Tissues were immersed in ice-cold 2.5% glutaraldehyde in 0.1 M phosphate buffer (PB; pH 7.2). To improve fixation, the specimens were then irradiated in a microwave oven 10 to 15 times, applying current 3 sec each time at 5-sec intervals as described (Kadoya and Yamashina,1991). Further fixation was conducted for 1 hr at 4°C. Tissues were washed with PB (5 min × 3), then post-fixed in 1% OsO4 in PB for 1 hr at room temperature, and rinsed with distilled water (DW). To enhance the electron density of collagenous fibrils, some specimens were further stained en bloc with either 0.5% uranyl acetate or 1% tannic acid in DW. They were then dehydrated with a series of increasing ethanol concentrations and embedded in an epoxy resin mixture. Ultrathin sections were cut, stained with aqueous uranyl acetate and lead citrate, and examined in an electron microscope (1200EX, JEOL, Tokyo, Japan) at an accelerating voltage of 80 kV.

Acknowledgements

  1. Top of page
  2. Abstract
  3. INTRODUCTION
  4. RESULTS
  5. DISCUSSION
  6. EXPERIMENTAL PROCEDURES
  7. Acknowledgements
  8. REFERENCES
  9. Supporting Information

Part of this work was done at the Bio-Imaging Research Center, Kitasato University School of Medicine.

REFERENCES

  1. Top of page
  2. Abstract
  3. INTRODUCTION
  4. RESULTS
  5. DISCUSSION
  6. EXPERIMENTAL PROCEDURES
  7. Acknowledgements
  8. REFERENCES
  9. Supporting Information

Supporting Information

  1. Top of page
  2. Abstract
  3. INTRODUCTION
  4. RESULTS
  5. DISCUSSION
  6. EXPERIMENTAL PROCEDURES
  7. Acknowledgements
  8. REFERENCES
  9. Supporting Information

Additional Supporting Information may be found in the online version of this article.

FilenameFormatSizeDescription
DVDY_22312_sm_SuppMovie-S1.mov8845KSupporting Movie S1. Confocal time-lapse movie of cell dynamics within a terminal cluster of a developing submandibular gland (SMG). Images of a live SMG explant at a fixed optical plane were acquired every 75 sec for 5 hr 36 min and assembled to form a movie at 6 frames/sec. Two cells at the distal end of the cleft are marked with an asterisk and a triangle, respectively, and have been traced over 4 hr. Cells undergoing mitosis are marked (M). Arrow indicates a mesenchymal cell process that is seen distant from the invading cleft tip at the later stage of cleft elongation.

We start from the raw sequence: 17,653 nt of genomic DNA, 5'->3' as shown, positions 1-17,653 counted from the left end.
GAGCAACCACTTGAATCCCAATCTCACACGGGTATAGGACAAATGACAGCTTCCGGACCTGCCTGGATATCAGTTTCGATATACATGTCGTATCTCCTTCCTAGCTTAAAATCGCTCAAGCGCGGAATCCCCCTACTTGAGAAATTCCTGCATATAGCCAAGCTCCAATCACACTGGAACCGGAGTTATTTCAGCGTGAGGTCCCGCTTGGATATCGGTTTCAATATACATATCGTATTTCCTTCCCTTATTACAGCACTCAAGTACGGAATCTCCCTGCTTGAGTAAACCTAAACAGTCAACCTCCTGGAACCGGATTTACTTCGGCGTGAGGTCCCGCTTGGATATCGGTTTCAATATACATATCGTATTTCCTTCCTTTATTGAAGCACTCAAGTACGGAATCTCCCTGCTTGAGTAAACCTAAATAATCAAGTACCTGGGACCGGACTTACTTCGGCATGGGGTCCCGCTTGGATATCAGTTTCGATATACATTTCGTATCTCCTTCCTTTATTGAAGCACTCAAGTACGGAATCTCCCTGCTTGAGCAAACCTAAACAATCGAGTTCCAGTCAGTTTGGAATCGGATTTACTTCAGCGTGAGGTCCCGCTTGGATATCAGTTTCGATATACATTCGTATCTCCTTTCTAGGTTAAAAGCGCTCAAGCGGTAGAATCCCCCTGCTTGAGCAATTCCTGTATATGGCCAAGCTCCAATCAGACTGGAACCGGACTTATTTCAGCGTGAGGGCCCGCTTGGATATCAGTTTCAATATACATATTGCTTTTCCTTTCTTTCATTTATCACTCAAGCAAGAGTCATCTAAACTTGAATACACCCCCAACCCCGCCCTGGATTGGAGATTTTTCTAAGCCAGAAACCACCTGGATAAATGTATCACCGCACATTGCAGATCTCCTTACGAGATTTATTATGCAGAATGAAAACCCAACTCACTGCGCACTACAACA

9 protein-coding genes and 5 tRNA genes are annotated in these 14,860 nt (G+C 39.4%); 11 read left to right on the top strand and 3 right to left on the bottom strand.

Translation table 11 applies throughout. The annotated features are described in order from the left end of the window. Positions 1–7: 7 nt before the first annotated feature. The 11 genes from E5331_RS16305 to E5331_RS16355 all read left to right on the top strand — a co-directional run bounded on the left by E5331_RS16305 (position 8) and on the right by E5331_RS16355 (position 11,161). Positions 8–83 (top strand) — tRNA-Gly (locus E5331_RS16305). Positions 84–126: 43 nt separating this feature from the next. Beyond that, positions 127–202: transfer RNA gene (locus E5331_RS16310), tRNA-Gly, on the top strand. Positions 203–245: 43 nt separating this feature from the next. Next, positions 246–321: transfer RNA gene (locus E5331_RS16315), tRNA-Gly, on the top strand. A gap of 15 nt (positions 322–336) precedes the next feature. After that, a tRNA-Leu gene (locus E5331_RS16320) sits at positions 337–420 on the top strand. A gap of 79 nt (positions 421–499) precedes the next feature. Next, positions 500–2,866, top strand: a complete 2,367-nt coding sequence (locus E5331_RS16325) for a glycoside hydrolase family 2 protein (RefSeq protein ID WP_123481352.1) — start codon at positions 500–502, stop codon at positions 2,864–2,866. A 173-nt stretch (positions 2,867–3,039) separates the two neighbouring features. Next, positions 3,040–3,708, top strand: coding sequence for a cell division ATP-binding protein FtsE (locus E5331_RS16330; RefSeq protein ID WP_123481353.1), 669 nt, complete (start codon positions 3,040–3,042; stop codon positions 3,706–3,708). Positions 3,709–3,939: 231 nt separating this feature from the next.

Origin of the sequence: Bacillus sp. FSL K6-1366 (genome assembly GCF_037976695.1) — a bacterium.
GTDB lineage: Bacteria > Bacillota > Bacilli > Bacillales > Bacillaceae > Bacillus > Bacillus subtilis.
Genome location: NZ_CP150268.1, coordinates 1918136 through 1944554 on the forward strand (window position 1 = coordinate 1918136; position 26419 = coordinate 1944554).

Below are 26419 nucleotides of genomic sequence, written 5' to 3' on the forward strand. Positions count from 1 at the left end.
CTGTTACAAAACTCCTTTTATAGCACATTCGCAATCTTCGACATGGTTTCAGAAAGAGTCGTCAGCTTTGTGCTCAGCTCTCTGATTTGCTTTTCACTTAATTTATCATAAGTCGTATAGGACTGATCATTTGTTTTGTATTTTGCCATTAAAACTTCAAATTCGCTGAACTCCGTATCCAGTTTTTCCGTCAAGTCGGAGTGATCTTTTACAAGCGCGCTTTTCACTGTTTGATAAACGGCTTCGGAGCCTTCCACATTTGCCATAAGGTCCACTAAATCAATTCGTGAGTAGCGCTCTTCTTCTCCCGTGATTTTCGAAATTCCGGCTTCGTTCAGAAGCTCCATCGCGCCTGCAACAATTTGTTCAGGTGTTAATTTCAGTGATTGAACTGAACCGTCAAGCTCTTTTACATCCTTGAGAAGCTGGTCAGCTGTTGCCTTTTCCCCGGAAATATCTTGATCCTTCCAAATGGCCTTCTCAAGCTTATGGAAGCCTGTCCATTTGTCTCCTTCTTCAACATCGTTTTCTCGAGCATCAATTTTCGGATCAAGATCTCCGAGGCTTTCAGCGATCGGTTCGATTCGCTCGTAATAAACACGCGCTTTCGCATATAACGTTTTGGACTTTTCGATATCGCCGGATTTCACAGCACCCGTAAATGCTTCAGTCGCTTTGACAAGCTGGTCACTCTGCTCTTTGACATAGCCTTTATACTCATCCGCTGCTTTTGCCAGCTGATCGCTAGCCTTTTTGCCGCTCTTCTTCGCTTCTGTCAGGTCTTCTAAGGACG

DVDY_22312_sm_SuppMovie-S2.mov1846KSupporting Movie S2. Confocal time-lapse movie of duct cells in the developing submandibular gland (SMG). Images of a live SMG duct at a fixed optical plane were acquired every 75 sec for 3 hr 45 min and assembled to a movie at 6 frames/sec.
DVDY_22312_sm_SuppMovie-S3.mov8331KSupporting Movie S3. Confocal time-lapse movie of cells dynamics during cleft elongation of the developing submandibular gland (SMG) epithelium. Images of a live SMG explant at a fixed optical plane were acquired every 75 sec for 5 hr 38 min and assembled to a movie at 6 frames/sec. The cleft grew slowly for 1–2 hr, and then suddenly extended rapidly. Arrows indicate the tip of a cleft during periods in which the cleft was extending rapidly.
DVDY_22312_sm_SuppMovie-S4.mov1079KSupporting Movie S4. Confocal time-lapse movie of cleft wriggling shown at high magnification. Images of live submandibular gland (SMG) explant at a fixed optical plane were acquired every 75 sec for 1 hr 30 min and assembled to a movie at 6 frames/sec. Arrows indicate the deepest end of an elongating cleft.

Please note: Wiley Blackwell is not responsible for the content or functionality of any supporting information supplied by the authors. Any queries (other than missing content) should be directed to the corresponding author for the article.